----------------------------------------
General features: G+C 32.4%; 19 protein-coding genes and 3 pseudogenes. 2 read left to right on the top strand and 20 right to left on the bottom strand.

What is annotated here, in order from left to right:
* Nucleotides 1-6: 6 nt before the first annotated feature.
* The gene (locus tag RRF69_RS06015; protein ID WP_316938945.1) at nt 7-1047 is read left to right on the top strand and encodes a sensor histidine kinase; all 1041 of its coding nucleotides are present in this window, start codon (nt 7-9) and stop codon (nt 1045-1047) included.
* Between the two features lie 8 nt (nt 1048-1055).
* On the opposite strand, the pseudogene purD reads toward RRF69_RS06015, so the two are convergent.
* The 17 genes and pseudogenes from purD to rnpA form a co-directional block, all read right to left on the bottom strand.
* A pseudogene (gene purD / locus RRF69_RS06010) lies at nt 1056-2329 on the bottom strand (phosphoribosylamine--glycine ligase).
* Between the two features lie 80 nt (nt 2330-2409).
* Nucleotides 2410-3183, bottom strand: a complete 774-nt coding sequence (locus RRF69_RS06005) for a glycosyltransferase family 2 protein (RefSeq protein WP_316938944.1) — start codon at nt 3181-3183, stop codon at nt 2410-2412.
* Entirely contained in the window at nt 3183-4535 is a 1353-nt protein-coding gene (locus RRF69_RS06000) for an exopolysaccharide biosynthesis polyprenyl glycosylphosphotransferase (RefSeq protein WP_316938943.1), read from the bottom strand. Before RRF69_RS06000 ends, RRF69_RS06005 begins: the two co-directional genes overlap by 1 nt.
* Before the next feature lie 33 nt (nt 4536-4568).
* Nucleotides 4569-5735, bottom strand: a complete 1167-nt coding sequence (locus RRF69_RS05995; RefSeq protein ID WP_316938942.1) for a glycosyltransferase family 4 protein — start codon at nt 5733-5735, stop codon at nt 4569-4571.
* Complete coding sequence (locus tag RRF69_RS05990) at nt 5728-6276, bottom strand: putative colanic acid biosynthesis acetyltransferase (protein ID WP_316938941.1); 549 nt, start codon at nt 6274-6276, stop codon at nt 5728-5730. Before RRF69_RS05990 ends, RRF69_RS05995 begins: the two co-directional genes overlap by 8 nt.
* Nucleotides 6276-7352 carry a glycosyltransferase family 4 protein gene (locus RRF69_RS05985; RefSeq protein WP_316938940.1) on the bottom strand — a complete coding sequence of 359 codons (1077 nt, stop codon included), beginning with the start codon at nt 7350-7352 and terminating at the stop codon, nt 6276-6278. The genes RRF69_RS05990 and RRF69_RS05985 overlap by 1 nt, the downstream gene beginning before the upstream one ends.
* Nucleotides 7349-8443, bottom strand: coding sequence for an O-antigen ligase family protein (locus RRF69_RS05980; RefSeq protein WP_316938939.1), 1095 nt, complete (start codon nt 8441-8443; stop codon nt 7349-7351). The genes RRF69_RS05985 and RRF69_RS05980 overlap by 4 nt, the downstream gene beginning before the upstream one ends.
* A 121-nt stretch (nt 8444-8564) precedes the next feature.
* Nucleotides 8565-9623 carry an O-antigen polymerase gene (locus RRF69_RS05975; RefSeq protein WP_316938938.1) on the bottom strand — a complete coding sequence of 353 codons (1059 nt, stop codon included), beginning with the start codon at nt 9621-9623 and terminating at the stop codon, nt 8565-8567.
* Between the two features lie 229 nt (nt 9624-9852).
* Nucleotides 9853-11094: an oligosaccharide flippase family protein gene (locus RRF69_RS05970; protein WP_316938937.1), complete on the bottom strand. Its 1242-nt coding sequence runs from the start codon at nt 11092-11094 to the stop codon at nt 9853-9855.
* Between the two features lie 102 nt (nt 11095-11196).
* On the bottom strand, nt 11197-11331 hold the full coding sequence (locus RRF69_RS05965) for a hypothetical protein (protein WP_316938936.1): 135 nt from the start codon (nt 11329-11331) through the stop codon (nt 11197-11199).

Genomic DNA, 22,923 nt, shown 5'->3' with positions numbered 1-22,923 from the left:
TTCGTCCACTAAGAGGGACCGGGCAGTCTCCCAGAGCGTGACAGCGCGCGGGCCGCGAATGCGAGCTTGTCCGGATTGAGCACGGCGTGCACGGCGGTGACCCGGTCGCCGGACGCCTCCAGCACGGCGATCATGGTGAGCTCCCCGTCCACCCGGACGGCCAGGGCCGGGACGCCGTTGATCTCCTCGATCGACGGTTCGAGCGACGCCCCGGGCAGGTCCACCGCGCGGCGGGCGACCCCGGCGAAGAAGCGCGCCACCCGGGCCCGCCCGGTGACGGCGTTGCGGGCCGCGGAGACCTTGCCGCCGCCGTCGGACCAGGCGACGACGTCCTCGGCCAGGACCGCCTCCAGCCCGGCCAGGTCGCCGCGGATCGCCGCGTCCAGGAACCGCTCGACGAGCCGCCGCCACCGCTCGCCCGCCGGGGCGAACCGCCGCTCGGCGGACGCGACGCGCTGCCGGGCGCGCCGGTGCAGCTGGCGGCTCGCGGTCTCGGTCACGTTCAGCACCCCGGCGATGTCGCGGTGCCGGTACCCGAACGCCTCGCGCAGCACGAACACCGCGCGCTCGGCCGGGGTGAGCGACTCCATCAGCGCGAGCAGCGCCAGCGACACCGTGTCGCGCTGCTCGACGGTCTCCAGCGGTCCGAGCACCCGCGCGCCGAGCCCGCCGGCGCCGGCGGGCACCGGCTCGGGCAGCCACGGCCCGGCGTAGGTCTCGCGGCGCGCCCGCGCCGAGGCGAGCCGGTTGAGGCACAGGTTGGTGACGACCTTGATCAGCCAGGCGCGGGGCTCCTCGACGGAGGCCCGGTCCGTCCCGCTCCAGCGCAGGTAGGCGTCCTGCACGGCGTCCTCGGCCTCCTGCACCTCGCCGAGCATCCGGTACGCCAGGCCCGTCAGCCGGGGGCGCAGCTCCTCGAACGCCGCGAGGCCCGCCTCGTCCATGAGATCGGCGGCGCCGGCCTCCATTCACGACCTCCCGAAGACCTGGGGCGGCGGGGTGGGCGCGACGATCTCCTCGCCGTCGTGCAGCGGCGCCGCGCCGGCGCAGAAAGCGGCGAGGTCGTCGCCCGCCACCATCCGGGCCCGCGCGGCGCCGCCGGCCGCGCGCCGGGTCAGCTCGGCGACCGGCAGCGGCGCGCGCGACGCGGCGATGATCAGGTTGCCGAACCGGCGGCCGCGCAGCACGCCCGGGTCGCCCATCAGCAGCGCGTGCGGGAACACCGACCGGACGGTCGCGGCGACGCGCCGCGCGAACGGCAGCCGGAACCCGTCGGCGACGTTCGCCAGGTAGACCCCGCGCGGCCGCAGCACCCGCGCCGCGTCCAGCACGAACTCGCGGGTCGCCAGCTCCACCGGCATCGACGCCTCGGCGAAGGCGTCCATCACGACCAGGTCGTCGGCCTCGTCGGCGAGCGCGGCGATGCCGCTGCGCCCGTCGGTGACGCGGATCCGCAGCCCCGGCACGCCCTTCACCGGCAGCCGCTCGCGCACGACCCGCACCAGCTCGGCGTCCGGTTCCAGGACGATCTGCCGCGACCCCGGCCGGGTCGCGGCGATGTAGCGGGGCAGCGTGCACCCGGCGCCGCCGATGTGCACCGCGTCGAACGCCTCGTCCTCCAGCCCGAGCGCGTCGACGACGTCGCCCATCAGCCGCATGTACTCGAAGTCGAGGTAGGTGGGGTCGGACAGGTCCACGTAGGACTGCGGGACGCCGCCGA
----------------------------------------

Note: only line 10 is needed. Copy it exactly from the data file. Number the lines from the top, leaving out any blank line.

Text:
* Nucleotides 2410-3183, bottom strand: a complete 774-nt coding sequence (locus RRF69_RS06005) for a glycosyltransferase family 2 protein (RefSeq protein WP_316938944.1) — start codon at nt 3181-3183, stop codon at nt 2410-2412.